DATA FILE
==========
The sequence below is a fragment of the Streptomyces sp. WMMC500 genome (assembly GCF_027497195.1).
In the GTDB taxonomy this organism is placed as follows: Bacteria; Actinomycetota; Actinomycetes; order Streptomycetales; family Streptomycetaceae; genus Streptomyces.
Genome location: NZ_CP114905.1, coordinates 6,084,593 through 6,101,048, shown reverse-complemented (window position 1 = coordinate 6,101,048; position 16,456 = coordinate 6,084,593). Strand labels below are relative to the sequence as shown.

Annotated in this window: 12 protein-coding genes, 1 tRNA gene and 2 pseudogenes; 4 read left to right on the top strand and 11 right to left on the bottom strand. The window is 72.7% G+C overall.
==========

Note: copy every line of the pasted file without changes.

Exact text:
The sequence below is a fragment of the Streptomyces sp. WMMC500 genome (assembly GCF_027497195.1).
In the GTDB taxonomy this organism is placed as follows: Bacteria; Actinomycetota; Actinomycetes; order Streptomycetales; family Streptomycetaceae; genus Streptomyces.
Genome location: NZ_CP114905.1, coordinates 6,084,593 through 6,101,048, shown reverse-complemented (window position 1 = coordinate 6,101,048; position 16,456 = coordinate 6,084,593). Strand labels below are relative to the sequence as shown.

Annotated in this window: 12 protein-coding genes, 1 tRNA gene and 2 pseudogenes; 4 read left to right on the top strand and 11 right to left on the bottom strand. The window is 72.7% G+C overall.